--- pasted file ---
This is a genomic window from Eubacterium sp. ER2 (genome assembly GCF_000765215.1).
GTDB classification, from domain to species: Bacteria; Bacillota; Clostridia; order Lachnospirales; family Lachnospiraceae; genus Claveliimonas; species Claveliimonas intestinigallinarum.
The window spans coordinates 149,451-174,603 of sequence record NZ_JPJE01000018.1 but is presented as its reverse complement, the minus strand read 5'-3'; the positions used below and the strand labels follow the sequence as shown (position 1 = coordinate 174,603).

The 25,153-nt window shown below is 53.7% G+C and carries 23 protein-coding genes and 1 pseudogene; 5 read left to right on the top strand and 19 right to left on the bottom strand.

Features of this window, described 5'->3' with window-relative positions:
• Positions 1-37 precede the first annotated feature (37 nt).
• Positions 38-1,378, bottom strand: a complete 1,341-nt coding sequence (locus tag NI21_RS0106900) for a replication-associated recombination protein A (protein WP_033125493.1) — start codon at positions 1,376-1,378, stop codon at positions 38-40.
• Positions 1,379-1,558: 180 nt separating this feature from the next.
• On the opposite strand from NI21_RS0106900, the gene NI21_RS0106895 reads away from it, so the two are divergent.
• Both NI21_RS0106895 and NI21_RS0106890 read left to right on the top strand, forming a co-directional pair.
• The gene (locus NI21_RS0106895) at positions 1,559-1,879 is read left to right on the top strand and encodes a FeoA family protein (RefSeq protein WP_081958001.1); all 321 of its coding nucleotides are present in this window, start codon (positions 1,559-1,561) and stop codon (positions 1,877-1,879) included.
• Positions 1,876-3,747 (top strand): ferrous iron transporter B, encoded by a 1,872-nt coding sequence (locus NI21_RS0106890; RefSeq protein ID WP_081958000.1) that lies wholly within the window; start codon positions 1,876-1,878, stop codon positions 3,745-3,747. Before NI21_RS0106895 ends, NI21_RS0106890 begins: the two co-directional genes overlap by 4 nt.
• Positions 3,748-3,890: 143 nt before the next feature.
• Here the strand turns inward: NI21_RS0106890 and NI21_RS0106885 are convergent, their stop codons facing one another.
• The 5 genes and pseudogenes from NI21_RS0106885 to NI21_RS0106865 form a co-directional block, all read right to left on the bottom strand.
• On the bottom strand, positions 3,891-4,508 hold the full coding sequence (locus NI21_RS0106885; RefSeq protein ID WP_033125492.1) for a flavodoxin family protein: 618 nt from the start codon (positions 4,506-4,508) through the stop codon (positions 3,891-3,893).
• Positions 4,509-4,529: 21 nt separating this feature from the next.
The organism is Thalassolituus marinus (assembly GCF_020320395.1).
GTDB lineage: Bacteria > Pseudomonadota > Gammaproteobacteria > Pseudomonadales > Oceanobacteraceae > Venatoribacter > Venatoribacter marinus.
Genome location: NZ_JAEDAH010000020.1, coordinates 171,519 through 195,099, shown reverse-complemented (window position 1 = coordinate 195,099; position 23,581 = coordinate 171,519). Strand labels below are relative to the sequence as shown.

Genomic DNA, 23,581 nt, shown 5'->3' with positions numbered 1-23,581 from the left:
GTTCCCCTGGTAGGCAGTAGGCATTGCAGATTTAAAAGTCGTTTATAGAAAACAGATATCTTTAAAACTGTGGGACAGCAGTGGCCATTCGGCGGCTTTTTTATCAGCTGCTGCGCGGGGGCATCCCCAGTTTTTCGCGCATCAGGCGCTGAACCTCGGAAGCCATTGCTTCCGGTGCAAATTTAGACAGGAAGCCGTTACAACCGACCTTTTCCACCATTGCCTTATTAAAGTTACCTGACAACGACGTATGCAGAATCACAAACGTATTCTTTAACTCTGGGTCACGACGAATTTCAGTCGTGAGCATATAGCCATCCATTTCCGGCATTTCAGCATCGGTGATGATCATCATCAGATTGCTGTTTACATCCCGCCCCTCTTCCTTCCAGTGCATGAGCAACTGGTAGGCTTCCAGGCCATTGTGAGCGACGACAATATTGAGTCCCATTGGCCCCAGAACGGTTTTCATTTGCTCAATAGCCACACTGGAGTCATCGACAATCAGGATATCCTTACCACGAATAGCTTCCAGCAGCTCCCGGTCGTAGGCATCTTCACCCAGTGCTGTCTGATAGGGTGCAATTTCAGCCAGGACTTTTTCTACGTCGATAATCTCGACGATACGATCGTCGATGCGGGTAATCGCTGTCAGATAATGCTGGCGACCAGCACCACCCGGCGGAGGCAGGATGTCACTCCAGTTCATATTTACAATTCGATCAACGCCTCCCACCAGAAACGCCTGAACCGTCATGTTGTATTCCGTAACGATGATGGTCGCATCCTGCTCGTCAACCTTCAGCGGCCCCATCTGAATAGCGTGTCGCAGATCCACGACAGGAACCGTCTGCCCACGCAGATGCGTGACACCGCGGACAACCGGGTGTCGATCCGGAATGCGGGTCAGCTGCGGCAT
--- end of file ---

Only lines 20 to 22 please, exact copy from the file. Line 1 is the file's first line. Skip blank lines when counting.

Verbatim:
Genome location: NZ_JAEDAH010000020.1, coordinates 171,519 through 195,099, shown reverse-complemented (window position 1 = coordinate 195,099; position 23,581 = coordinate 171,519). Strand labels below are relative to the sequence as shown.

Genomic DNA, 23,581 nt, shown 5'->3' with positions numbered 1-23,581 from the left:
GTTCCCCTGGTAGGCAGTAGGCATTGCAGATTTAAAAGTCGTTTATAGAAAACAGATATCTTTAAAACTGTGGGACAGCAGTGGCCATTCGGCGGCTTTTTTATCAGCTGCTGCGCGGGGGCATCCCCAGTTTTTCGCGCATCAGGCGCTGAACCTCGGAAGCCATTGCTTCCGGTGCAAATTTAGACAGGAAGCCGTTACAACCGACCTTTTCCACCATTGCCTTATTAAAGTTACCTGACAACGACGTATGCAGAATCACAAACGTATTCTTTAACTCTGGGTCACGACGAATTTCAGTCGTGAGCATATAGCCATCCATTTCCGGCATTTCAGCATCGGTGATGATCATCATCAGATTGCTGTTTACATCCCGCCCCTCTTCCTTCCAGTGCATGAGCAACTGGTAGGCTTCCAGGCCATTGTGAGCGACGACAATATTGAGTCCCATTGGCCCCAGAACGGTTTTCATTTGCTCAATAGCCACACTGGAGTCATCGACAATCAGGATATCCTTACCACGAATAGCTTCCAGCAGCTCCCGGTCGTAGGCATCTTCACCCAGTGCTGTCTGATAGGGTGCAATTTCAGCCAGGACTTTTTCTACGTCGATAATCTCGACGATACGATCGTCGATGCGGGTAATCGCTGTCAGATAATGCTGGCGACCAGCACCACCCGGCGGAGGCAGGATGTCACTCCAGTTCATATTTACAATTCGATCAACGCCTCCCACCAGAAACGCCTGAACCGTCATGTTGTATTCCGTAACGATGATGGTCGCATCCTGCTCGTCAACCTTCAGCGGCCCCATCTGAATAGCGTGTCGCAGATCCACGACAGGAACCGTCTGCCCACGCAGATGCGTGACACCGCGGACAACCGGGTGTCGATCCGGAATGCGGGTCAGCTGCGGCAT